Meeker, Ezra, Mansion
The Ezra Meeker Mansion in Puyallup, Washington
|Location||321 Pioneer Ave., E., Puyallup, Washington|
|Area||1.3 acres (0.53 ha)|
|NRHP reference #||71000879|
|Added to NRHP||August 26, 1971|
Ezra Meeker owned and resided in two homes in Puyallup. The first home of the Meeker family was a cabin on the homestead claim which Meeker purchased from Jerry Stilly. This was a one-room cabin, 8 by 16 feet (2.4 by 4.9 m) square on the claim. Meeker added a second room, doubling the size with double fireplace made of float lava rock between them. The Meeker family lived here from 1862 until 1886. The wooden cabin disappeared over time. After the move to the mansion, Meeker donated the cabin site to the city, who created Pioneer Park. Several steel and concrete pillars outline the dimensions of the original cabin. The ivy vine covering the pillars grew over the original cabin. A statue of Ezra Meeker was placed in the park and dedicated during his lifetime.
The family moved into the mansion in 1886 or 1887. It is believed that construction on the mansion was completed about 1890. Mr. Meeker had become wealthy through the production of hops. He was known as the "Hop King of the World." During the years that Meeker lived in the mansion, he worked to trace and mark the Oregon Trail. Meeker spent many hours writing about the Oregon Trail and the history of the Puget Sound. He produced twelve books on these topics. The Meeker Mansion was the social and political center of the valley, during Ezra Meekers life. There are holly trees which he brought from England and also a ginkgo tree.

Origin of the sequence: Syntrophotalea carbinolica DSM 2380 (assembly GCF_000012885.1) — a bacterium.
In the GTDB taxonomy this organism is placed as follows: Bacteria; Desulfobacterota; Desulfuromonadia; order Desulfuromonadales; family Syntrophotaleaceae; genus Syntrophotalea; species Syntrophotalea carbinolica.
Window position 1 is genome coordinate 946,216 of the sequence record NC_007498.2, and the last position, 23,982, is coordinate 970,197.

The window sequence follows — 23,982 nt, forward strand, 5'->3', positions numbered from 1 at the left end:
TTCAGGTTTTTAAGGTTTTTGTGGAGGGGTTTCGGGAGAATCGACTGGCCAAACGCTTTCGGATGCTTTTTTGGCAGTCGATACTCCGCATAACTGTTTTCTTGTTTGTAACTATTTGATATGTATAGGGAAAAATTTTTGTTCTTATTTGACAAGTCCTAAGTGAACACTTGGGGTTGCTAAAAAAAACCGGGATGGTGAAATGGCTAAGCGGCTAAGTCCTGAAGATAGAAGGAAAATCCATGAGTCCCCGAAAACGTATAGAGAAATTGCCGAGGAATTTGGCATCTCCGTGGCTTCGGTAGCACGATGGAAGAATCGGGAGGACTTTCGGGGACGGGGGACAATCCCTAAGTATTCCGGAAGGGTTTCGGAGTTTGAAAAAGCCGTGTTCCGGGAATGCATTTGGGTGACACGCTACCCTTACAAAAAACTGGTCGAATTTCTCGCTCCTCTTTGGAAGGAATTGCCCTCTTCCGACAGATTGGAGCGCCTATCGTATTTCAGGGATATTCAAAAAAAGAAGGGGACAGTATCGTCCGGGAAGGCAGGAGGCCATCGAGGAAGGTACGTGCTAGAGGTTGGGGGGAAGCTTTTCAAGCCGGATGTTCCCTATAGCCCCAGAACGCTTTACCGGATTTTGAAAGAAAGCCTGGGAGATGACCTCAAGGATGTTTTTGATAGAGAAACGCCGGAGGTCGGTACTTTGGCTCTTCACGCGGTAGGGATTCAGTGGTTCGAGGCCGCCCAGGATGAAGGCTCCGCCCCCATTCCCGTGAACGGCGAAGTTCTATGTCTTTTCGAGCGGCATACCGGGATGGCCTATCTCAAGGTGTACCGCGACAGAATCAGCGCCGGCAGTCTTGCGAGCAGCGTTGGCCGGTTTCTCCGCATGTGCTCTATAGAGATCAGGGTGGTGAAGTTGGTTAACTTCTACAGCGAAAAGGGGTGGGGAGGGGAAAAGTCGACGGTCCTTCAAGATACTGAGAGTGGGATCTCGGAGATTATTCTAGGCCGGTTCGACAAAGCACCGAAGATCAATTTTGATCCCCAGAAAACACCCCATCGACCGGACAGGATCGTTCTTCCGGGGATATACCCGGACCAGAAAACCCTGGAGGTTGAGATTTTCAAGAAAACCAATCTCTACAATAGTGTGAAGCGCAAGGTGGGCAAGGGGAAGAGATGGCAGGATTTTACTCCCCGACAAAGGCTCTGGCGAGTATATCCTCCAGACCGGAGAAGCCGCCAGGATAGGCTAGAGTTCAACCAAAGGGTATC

The Meeker mansion originally began construction in 1886, and was completed around 1890. However, due in part to the hop crisis and the panic of 1893, Ezra Meeker would have to put it up for sale by 1903, and would be rented out via a Mrs. Graham, as Ezra Meeker would soon depart on his journey back through the Oregon Trail once the Wagons in his yard were built. Following Eliza Meeker’s death in 1909, Ezra Meeker would leave the mansion in possession of his daughter and son-in-law, to “dispose” of, and was leased in 1912 as a hospital. Later in 1915, the house was used as a home for widows and orphans by the Washington and Alaska Chapter of the Ladies of the Grand Army of the Republic, an organization for civil war widows. The mansion was extensively remodeled at this time. In 1948, the mansion would once again go through a massive overhaul, when it was sold and converted into a critical care nursing home. Ceilings were painted over and dropped ceilings replaced the old ones, exterior designs were removed and asbestos siding was installed. In 1970, despite the land being originally planned to house a parking lot, the Puyallup Historical Society was formed, and the land was bought back. The organization then began efforts to restore the property, removing exterior additions, dropped ceilings, painted woodwork was restored. Over time, original paintings from the mansion were discovered and copied to redecorate the mansion, effectively turning it into what we recognize today, although the building’s restoration is far from over.